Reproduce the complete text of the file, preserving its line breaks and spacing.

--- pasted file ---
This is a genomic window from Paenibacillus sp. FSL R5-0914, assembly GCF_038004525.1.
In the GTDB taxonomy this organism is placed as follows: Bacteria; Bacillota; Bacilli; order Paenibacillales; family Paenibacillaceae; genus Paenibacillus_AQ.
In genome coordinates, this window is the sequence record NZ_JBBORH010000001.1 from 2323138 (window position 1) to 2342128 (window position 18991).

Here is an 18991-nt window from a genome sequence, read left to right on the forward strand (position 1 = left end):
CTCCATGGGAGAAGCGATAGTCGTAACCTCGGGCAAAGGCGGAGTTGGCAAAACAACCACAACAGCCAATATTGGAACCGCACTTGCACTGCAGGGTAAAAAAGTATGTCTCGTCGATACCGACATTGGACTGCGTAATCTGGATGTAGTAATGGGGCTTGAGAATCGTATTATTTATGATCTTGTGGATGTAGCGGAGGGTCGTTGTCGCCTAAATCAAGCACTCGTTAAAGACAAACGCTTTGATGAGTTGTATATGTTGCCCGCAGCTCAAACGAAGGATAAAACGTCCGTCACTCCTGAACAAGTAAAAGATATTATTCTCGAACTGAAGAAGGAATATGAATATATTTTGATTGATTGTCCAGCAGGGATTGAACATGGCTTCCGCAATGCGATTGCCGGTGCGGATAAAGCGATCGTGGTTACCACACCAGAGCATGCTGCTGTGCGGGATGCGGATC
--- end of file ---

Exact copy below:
This is a genomic window from Paenibacillus sp. FSL R5-0914, assembly GCF_038004525.1.
In the GTDB taxonomy this organism is placed as follows: Bacteria; Bacillota; Bacilli; order Paenibacillales; family Paenibacillaceae; genus Paenibacillus_AQ.
In genome coordinates, this window is the sequence record NZ_JBBORH010000001.1 from 2323138 (window position 1) to 2342128 (window position 18991).

Here is an 18991-nt window from a genome sequence, read left to right on the forward strand (position 1 = left end):
CTCCATGGGAGAAGCGATAGTCGTAACCTCGGGCAAAGGCGGAGTTGGCAAAACAACCACAACAGCCAATATTGGAACCGCACTTGCACTGCAGGGTAAAAAAGTATGTCTCGTCGATACCGACATTGGACTGCGTAATCTGGATGTAGTAATGGGGCTTGAGAATCGTATTATTTATGATCTTGTGGATGTAGCGGAGGGTCGTTGTCGCCTAAATCAAGCACTCGTTAAAGACAAACGCTTTGATGAGTTGTATATGTTGCCCGCAGCTCAAACGAAGGATAAAACGTCCGTCACTCCTGAACAAGTAAAAGATATTATTCTCGAACTGAAGAAGGAATATGAATATATTTTGATTGATTGTCCAGCAGGGATTGAACATGGCTTCCGCAATGCGATTGCCGGTGCGGATAAAGCGATCGTGGTTACCACACCAGAGCATGCTGCTGTGCGGGATGCGGATC